Evidence is digital.  That's not changing.  Embrace the inevitable.  We don't need conferences to mourn the passing of paper.  We need Manhattan Projects to educate lawyers about ESI.

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Comments

Thanks for pointing out the pink elephant Craig. This needed to be said, but I doubt anything substantial will happen unless our law schools and law firms start to work in the 21st century. Maybe this is an opportunity for you to create the PhoenixOnline for eDiscovery professionals?

Craig,
Amen. If this is not THE issue, it certainly needs to be addressed before the real ones can be. We hear calls for rules changes and limitations on discovery, but also see what you are seeing--that if the process is executed efficiently, the need for external limits looks much less urgent.
Thank you for throwing down the gauntlet.

The problem is the kind of Future Shock that Alvin Toffler wrote about in the 1970s. The massive change of digital data came too quickly for the current generation to deal with, and now we have to wait for the next generation to step into place. The next generation will still be behind the curve, and have no training (since none is provided by law schools or the 'venerable elders') but at least they'll be comfortable with digital data.

But today we still have tribal elders who don't know how to manage the new problem. Heck, even if you know what you're doing electronic discovery is challenging. If you don't know then it's highly dangerous, except for one thing: very few people know what they're doing so you can blend in with the crowd.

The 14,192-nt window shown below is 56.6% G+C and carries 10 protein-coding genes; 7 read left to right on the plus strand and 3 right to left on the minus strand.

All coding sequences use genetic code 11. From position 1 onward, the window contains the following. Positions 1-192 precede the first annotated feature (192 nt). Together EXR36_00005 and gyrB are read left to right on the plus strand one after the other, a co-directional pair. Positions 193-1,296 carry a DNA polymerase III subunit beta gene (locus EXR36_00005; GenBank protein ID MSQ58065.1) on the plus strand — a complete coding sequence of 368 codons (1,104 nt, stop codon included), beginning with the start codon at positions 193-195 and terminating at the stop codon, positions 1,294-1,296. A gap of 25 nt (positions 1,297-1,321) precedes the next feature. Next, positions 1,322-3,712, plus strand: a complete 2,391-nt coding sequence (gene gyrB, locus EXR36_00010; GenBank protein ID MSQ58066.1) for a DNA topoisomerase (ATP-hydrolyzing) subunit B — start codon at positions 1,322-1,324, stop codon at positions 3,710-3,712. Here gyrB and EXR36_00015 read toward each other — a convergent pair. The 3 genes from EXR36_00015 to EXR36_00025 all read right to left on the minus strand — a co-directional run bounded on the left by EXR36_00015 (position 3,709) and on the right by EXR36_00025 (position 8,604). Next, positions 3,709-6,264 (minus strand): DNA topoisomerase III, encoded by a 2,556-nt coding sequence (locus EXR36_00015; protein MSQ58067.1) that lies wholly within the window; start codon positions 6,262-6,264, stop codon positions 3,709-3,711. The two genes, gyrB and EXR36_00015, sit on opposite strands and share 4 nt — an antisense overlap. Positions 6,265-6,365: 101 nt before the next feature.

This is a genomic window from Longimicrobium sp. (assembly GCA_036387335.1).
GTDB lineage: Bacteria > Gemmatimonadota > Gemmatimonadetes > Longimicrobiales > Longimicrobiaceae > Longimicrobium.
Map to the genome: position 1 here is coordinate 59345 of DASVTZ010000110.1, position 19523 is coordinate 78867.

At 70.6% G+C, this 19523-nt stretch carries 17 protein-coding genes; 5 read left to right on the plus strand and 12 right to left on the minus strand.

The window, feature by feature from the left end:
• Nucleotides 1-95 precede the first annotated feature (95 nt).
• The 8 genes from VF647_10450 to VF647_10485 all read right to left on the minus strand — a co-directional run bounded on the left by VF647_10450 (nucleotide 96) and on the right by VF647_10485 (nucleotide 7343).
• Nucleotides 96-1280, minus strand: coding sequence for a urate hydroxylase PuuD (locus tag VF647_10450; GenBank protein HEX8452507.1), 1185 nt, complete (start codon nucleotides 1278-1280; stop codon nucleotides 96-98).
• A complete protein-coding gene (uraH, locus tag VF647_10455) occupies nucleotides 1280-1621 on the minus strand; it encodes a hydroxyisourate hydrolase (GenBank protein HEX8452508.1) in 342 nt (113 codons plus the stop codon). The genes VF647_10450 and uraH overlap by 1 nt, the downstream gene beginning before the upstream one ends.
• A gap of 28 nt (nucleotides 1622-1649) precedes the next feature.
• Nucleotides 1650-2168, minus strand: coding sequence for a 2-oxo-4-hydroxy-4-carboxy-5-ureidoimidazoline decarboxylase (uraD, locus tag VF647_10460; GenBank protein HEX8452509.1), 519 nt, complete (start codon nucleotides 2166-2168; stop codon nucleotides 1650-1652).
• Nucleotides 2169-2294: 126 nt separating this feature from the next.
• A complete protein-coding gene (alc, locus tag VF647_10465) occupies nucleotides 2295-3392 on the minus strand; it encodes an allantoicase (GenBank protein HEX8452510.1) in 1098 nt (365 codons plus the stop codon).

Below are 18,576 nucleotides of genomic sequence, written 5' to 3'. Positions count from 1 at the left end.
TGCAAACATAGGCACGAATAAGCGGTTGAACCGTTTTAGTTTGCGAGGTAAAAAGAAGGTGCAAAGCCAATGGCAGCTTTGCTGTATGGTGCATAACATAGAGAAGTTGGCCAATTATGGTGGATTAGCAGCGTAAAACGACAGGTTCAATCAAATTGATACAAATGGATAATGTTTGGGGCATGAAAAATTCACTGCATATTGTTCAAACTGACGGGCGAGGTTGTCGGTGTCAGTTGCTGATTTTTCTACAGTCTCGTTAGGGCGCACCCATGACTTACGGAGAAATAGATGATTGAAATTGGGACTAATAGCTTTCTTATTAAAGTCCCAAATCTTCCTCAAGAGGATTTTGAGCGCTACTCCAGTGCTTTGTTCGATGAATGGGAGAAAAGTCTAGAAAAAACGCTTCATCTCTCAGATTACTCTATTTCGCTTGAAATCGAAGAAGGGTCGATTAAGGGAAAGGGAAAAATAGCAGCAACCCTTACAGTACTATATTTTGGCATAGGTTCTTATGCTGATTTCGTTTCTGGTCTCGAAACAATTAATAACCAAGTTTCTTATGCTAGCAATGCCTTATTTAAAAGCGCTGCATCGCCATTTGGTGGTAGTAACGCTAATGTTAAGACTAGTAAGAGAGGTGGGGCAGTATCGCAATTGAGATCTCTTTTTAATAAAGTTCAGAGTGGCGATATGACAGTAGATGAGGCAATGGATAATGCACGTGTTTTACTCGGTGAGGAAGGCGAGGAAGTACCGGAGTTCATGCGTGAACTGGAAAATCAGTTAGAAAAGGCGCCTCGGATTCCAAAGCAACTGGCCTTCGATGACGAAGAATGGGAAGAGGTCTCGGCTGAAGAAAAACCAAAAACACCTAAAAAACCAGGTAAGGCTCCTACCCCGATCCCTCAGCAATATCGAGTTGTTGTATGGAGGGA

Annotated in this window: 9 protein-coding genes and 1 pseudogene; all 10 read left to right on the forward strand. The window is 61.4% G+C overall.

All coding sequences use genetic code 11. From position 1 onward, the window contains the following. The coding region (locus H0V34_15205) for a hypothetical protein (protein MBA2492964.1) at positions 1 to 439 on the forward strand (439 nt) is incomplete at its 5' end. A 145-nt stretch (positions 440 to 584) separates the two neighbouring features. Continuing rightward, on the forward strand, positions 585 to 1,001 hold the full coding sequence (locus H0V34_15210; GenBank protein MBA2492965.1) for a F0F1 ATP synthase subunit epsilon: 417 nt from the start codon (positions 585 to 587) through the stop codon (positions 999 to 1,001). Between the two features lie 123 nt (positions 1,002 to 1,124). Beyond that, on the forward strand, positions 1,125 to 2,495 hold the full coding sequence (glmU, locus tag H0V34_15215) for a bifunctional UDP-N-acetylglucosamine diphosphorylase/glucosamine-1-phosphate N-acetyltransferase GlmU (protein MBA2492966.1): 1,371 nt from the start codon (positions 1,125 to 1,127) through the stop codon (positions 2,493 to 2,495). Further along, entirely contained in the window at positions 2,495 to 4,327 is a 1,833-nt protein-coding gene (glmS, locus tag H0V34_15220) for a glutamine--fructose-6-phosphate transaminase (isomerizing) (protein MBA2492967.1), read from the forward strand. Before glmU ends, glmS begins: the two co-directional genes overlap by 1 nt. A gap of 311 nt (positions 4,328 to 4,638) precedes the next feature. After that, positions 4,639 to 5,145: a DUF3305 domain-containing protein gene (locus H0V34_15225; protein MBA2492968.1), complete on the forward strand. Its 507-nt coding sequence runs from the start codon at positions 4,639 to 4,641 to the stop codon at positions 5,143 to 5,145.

And a herd of Wildebeasts makes its way across the Serengeti...

Most of the time the price of eDiscovery isn't a factor of the ESI waste, it is a factor of wasting away time cushions. The attorneys drive up the cost for eDiscovery by waiting until the last minute to engage vendors, which leads to paying premiums for the expedited timelines. Based on my averages I could cut my costs in half with just 37% more time. When my costs drop, my prices follow!

"If any of you could add, subtract, multiply or divide," our contracts professor Dan Fessler told us, "you wouldn't be sitting here, you'd be across campus at the B school." When I started in Big Law there was a keyboard taboo--not only did lawyers not type, but (unspoken) men don't type either. As boomers began to push out that generation, the taboo faded but no skill replaced it and the leading edge did well to type with more than two fingers. The generation about to come into its own has never known redlining by hand and many can touch type. Many more junior lawyers are moving beyond the keyboard to the realm of pure gesture.

What's still missing, however, is any inclination to apply analysis to technology, which is actually more tractable to that skill than is the law. Until that happens, the ocean will continue to boil, costs will continue to mount and dissatisfaction will remain unabated.

Pity.

I agree, but you must remember that the incompetence issue lies just as strong on the requesting parties. It is not just a responding party issue. The judges also need education, or the whole thing falls apart.

Amen. Your message should be the mast head of every commentator and the billings of every lawyer. The fault is not in the stars but in ourselves.
If the discovery system fails it is almost inevitably the fault of one or more of the players and not the rules. The rules are flexible but the players need to understand both the rules and the facts - in this case the e-data facts - to make the system function. Instead the players stumble along and blame the rules claiming if they can only tweak the rules or rewrite them, the problems will be solved.
As to proportionality, the money and time of private lawyers and government spent on the revision of discovery rules cannot be justified by the results.